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ISIS takes over government functions: Birth certificates, vaccinations, 'till death do us part...

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By Catholic Online (NEWS CONSORTIUM)
4/21/2015 (4 years ago)
Catholic Online (https://www.catholic.org)

Terrorist group exerts totalitarian control over swathes of Iraq, Syria

Islamic State, as in the nightmarish dictatorial regimes of past and present - Hitler's Germany, Mussolini's Italy and present day North Korea have massive bureaucratic systems in order to oppress the citizen on every level. A peek into the brutal totalitarian tactics of ISIS has recently been provided by researcher Aymenn Al-Tamimi.

Unlike the Taliban, ISIS allows vaccinations against polio. While in the grip of Islamist State, polio vaccinations continue unabated throughout Iraq.

Unlike the Taliban, ISIS allows vaccinations against polio. While in the grip of Islamist State, polio vaccinations continue unabated throughout Iraq.

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By Catholic Online (NEWS CONSORTIUM)
Catholic Online (https://www.catholic.org)
4/21/2015 (4 years ago)

Published in Middle East

Keywords: Islamist State, totalitarian rule, benevolence, education, university, vaccines


LOS ANGELES, CA (Catholic Online) - Sweeping through the Iraqi city of Mosul, ISIS leaders sought to bring stability to local daily life. Operatives quickly reopened the University of Mosul - with a radically altered curriculum.

Notices went out that classes would resume on October 18, 2014, in the Western calendar, about four months after ISIS overran the city. Subjects to be banned from the curriculum included democracy and political thought, along with hotel management and tourism and archaeology.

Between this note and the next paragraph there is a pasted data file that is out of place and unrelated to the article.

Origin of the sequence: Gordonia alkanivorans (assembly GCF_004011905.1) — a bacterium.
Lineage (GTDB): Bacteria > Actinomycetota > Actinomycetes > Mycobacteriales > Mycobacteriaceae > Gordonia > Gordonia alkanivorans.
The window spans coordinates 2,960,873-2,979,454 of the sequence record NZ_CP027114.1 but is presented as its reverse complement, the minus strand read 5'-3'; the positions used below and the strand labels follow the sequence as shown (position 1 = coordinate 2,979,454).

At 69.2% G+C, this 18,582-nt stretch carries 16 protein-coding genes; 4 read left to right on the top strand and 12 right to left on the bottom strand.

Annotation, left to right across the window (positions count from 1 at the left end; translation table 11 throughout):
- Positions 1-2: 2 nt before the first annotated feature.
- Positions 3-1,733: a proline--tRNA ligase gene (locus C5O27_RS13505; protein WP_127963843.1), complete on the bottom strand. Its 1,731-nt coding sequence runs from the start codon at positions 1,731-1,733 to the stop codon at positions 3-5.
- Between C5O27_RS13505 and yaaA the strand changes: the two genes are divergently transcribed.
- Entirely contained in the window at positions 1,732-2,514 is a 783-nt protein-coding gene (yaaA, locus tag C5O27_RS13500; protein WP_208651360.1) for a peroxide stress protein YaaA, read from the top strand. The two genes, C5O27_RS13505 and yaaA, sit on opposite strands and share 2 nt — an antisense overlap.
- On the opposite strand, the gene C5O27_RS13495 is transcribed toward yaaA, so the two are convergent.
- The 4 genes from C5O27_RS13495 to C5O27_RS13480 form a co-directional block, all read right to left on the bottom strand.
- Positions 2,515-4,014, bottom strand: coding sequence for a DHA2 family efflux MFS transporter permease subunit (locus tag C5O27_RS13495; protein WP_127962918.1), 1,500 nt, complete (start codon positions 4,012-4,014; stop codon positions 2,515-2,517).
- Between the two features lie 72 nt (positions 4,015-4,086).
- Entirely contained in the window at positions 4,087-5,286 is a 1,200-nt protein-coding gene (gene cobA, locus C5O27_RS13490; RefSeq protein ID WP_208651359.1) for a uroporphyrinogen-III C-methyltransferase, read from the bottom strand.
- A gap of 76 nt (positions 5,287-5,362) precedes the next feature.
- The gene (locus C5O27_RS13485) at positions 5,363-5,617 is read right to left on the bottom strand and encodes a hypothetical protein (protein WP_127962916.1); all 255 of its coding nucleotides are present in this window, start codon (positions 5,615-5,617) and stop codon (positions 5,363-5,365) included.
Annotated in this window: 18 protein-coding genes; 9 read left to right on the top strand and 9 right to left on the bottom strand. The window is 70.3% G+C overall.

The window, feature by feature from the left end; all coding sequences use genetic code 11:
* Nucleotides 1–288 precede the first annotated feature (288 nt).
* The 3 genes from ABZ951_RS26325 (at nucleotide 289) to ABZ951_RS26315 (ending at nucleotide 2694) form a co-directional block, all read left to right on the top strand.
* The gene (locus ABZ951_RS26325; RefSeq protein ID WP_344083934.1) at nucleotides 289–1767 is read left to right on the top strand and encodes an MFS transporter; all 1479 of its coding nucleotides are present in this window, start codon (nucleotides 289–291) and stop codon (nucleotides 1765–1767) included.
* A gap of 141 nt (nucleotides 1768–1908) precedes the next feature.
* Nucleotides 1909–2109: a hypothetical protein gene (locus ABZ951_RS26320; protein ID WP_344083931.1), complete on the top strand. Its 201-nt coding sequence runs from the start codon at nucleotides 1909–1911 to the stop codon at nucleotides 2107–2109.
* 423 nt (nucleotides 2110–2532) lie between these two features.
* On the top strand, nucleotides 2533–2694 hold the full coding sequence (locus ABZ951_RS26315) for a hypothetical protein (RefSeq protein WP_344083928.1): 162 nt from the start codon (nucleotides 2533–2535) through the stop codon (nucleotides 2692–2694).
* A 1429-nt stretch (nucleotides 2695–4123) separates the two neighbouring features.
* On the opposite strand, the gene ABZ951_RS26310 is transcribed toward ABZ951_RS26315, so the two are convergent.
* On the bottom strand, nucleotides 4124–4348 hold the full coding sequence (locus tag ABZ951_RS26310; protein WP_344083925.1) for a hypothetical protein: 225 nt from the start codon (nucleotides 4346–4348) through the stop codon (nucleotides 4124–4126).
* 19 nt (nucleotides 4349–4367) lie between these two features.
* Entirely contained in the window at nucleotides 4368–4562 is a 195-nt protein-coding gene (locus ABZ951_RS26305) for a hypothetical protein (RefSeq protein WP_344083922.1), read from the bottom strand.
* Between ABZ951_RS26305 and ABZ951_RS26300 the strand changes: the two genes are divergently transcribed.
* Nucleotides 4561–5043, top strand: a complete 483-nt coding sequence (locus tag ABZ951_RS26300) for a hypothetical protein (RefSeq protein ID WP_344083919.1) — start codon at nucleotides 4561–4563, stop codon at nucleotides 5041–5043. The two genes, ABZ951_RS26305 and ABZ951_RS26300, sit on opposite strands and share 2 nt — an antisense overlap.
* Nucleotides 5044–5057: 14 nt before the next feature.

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"The banning of archaeology is not a surprise," Al-Tamimi, who is a Shillman-Ginsburg Fellow at the Middle East Forum at the Interdisciplinary Center Herzliya, in Israel says. "We see that reflected in ISIS destruction of ancient artifacts. ISIS regards pre-Islamic artifacts as relics from the 'period of ignorance,' jahiliyah. Their main concern with archaeology is that it would become a subject turning to idol worship, which is strictly forbidden in Islam.

"Hotel management and tourism may seem strange as first. However, there are no hotels under ISIS. They have all been taken over and shut down, either rented out or become places to house families."

Mosul University still has the same professors and teachers, Al-Tamimi says. "But now teachers are subjected to Sharia sessions, to learn what is and what is not acceptable to ISIS. So, they have preserved the prior system but within ISIS Sharia law conditions."

On a rare humanitarian note, the ISIS Health Department runs hospitals for anyone feeling ill, not just wounded fighters. It has maternity wards, health clinics, even a mobile vaccination unit.

There is more modern nuance than was seen in Afghanistan and areas still controlled by the Taliban.

"This is one thing that distinguishes ISIS from groups like the Taliban, which forbids vaccinations. Polio is a problem in Pakistan because the Taliban believes the vaccines are a forbidden substance. But ISIS is not that primitive," Al-Tamimi says. "This is also reflected in education: The Taliban forbids all girls' education. But ISIS allows girls to go to school, albeit in a segregated environment." Education for females is limited to the age of 15.

"A general theme for ISIS is that they try, initially when they seize control, to portray themselves as more just, more fair to the inhabitants than the previous ruler," Al-Tamimi explains. "For example, in Syria, the first thing ISIS did was lower the price of bread. This is as much about winning over the population as it is about religious rulings."

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